Rapid changes in the business and technology environments are affecting the competitiveness of forest product companies. Historically, companies used operational effectiveness to create operating cost advantage. Nevertheless, Porter (2008) demonstrated that in turbulent economic, social, and political environments, successful operational effectiveness strategy should be supported by efforts concerning the company’s strategic positioning. This approach includes synergies along the company value chain for creating unique competitive advantage.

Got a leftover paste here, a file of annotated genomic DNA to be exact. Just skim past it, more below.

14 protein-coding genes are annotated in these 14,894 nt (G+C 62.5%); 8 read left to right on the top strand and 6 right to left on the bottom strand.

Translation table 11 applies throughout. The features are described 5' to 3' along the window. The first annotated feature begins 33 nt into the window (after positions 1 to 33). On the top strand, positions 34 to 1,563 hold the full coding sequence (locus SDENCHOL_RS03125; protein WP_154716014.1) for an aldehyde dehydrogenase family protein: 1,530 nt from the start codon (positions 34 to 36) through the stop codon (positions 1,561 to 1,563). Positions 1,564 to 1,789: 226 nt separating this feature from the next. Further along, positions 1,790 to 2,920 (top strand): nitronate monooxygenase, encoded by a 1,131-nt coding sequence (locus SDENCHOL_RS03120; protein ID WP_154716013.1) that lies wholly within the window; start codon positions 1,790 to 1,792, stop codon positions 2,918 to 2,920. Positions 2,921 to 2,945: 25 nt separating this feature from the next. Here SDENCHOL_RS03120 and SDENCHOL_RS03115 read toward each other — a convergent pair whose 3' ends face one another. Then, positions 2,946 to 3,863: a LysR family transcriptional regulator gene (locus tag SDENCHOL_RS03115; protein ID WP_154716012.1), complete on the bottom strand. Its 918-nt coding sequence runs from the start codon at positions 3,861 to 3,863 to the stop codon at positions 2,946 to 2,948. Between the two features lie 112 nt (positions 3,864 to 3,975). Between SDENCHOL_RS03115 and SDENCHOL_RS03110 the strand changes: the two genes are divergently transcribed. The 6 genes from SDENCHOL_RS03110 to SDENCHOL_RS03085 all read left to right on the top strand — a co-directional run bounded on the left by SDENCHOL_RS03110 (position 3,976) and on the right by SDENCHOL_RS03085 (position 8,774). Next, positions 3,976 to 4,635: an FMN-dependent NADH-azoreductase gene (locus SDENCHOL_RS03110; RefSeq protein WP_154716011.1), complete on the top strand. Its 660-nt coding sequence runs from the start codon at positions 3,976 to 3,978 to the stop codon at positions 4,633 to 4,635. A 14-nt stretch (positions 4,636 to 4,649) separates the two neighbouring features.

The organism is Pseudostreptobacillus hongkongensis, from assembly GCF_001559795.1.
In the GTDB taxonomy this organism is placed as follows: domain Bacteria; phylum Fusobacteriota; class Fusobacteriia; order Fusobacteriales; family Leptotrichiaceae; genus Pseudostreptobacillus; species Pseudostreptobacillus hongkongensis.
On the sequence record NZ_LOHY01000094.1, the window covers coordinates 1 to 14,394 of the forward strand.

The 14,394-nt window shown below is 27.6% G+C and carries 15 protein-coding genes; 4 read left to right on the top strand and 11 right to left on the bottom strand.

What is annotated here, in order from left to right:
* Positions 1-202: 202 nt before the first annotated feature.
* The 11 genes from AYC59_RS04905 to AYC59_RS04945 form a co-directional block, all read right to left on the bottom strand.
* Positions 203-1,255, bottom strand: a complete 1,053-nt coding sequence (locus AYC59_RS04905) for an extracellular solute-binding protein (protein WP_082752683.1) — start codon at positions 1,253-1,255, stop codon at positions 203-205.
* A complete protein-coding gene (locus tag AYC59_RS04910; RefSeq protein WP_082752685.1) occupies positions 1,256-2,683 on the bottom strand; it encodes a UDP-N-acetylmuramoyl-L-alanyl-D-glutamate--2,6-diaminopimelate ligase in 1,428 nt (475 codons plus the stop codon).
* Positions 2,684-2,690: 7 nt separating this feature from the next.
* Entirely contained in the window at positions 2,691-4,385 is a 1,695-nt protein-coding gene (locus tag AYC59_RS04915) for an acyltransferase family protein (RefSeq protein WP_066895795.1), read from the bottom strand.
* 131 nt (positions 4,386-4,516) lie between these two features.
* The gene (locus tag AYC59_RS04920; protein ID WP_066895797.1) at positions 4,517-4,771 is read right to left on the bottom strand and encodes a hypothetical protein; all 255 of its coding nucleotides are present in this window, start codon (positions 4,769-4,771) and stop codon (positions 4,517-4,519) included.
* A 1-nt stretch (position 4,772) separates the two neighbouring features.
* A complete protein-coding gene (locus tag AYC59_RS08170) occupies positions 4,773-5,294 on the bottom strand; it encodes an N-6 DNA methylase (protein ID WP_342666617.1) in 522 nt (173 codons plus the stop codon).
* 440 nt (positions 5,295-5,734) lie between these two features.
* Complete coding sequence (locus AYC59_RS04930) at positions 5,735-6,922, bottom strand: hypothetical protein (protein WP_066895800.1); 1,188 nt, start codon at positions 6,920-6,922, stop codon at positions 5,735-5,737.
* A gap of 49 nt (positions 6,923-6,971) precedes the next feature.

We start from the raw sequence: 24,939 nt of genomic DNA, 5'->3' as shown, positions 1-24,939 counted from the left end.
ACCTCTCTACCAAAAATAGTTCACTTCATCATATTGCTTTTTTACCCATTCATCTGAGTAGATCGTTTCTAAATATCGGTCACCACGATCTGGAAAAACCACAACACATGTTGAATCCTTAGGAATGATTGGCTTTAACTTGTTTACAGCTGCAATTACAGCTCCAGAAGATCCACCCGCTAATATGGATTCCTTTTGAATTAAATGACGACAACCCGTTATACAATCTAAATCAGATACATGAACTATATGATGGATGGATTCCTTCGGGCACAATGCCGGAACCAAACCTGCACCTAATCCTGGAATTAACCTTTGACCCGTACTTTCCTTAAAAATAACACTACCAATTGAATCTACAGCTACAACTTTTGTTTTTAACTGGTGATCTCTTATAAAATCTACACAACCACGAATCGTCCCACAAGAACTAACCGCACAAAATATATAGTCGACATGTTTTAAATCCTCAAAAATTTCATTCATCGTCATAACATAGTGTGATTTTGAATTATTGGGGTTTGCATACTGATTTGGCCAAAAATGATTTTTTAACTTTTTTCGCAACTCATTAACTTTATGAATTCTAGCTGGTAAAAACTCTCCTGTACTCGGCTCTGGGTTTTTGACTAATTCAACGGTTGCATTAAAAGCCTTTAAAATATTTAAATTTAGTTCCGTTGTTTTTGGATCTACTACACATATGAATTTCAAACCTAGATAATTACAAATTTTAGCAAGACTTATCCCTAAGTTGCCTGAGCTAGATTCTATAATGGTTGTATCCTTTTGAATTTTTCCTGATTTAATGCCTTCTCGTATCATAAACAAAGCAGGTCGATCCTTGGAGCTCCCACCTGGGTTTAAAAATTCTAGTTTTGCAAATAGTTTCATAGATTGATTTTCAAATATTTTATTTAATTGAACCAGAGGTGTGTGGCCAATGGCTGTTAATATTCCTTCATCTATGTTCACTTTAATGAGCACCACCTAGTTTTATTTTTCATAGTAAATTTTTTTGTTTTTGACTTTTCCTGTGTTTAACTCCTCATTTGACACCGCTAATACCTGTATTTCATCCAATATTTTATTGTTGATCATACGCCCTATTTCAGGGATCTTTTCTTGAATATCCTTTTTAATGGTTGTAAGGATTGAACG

Rather than targeting a first or second quartile position in market segments where they already compete, a better approach for forest product companies might be strategic (re) positioning, which implies enterprise transformation (ET). Two major ET approaches can be used: “inside-out” transformation and “outside-in” transformation (Chambost, McNutt, and Stuart 2009). The former relates to seeking bottom-line improvement by considering synergies in terms of work and process focusing on cost-competitiveness achievements across the value chain. In contrast, “outside-in” ET involves a core transformation of the vision and mission of a company—a makeover from the top down. For example, Georgia Pacific implemented an “inside-out” ET by focusing on improving its core business, while reworking how the company functions to deliver its product portfolio to the market. Another US-based forest products company, Potlatch, opted for an “outside-in” approach, transforming itself into a Real Estate Investment Trust or REIT to take advantage of favorable tax treatment and strengthen the company’s position in timberland ownership and management. One of the most successful examples of ET has been that of DuPont De Nemours, which combined both inside-out and outside-in approaches. DuPont has punctually reinvented itself by adapting its core business to market needs to ensure profitability and has grown its market share in profitable new businesses over the long term. The company recently again diversified its product portfolio and divided its business into five major areas to improve net sales consolidation. DuPont acquired bioproduct manufacturing competency through strategic mergers and acquisition, such as Danisco, in recent years. Dupont recently merged with Dow Chemical Company and has planned a 2017 spin-off into three companies that include the following: genetically modified seeds and pesticides, plastics and other commodity materials, and high-tech specialty products. Each of the three would be stitched together from Dow and DuPont. This undoubtedly is considered a high-risk transformation of Dupont.